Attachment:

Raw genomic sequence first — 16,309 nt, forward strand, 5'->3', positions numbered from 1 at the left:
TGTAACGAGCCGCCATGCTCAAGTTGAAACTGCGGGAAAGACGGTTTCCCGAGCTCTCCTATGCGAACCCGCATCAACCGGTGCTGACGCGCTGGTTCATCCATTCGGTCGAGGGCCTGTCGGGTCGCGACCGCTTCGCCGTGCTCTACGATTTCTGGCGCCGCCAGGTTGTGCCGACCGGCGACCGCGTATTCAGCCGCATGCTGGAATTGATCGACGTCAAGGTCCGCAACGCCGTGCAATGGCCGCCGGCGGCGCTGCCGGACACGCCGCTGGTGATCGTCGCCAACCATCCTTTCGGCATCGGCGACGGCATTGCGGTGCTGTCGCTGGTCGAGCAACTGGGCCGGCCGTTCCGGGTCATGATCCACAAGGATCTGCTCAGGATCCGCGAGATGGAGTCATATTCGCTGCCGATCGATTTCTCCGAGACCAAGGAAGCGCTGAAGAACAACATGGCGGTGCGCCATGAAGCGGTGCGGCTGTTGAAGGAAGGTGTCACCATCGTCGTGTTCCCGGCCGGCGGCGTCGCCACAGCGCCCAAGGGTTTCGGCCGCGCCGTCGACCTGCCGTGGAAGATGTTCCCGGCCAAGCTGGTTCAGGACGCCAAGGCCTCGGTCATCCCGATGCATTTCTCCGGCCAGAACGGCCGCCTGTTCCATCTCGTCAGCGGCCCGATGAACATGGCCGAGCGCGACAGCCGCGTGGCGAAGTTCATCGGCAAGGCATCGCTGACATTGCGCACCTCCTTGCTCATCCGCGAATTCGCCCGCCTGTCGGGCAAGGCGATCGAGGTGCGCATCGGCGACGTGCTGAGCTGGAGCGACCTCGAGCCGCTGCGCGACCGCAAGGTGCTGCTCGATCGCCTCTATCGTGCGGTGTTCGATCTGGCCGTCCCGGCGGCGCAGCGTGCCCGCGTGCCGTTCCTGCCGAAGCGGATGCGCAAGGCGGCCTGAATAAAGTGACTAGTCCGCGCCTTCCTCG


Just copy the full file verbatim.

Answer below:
Raw genomic sequence first — 16,309 nt, forward strand, 5'->3', positions numbered from 1 at the left:
TGTAACGAGCCGCCATGCTCAAGTTGAAACTGCGGGAAAGACGGTTTCCCGAGCTCTCCTATGCGAACCCGCATCAACCGGTGCTGACGCGCTGGTTCATCCATTCGGTCGAGGGCCTGTCGGGTCGCGACCGCTTCGCCGTGCTCTACGATTTCTGGCGCCGCCAGGTTGTGCCGACCGGCGACCGCGTATTCAGCCGCATGCTGGAATTGATCGACGTCAAGGTCCGCAACGCCGTGCAATGGCCGCCGGCGGCGCTGCCGGACACGCCGCTGGTGATCGTCGCCAACCATCCTTTCGGCATCGGCGACGGCATTGCGGTGCTGTCGCTGGTCGAGCAACTGGGCCGGCCGTTCCGGGTCATGATCCACAAGGATCTGCTCAGGATCCGCGAGATGGAGTCATATTCGCTGCCGATCGATTTCTCCGAGACCAAGGAAGCGCTGAAGAACAACATGGCGGTGCGCCATGAAGCGGTGCGGCTGTTGAAGGAAGGTGTCACCATCGTCGTGTTCCCGGCCGGCGGCGTCGCCACAGCGCCCAAGGGTTTCGGCCGCGCCGTCGACCTGCCGTGGAAGATGTTCCCGGCCAAGCTGGTTCAGGACGCCAAGGCCTCGGTCATCCCGATGCATTTCTCCGGCCAGAACGGCCGCCTGTTCCATCTCGTCAGCGGCCCGATGAACATGGCCGAGCGCGACAGCCGCGTGGCGAAGTTCATCGGCAAGGCATCGCTGACATTGCGCACCTCCTTGCTCATCCGCGAATTCGCCCGCCTGTCGGGCAAGGCGATCGAGGTGCGCATCGGCGACGTGCTGAGCTGGAGCGACCTCGAGCCGCTGCGCGACCGCAAGGTGCTGCTCGATCGCCTCTATCGTGCGGTGTTCGATCTGGCCGTCCCGGCGGCGCAGCGTGCCCGCGTGCCGTTCCTGCCGAAGCGGATGCGCAAGGCGGCCTGAATAAAGTGACTAGTCCGCGCCTTCCTCG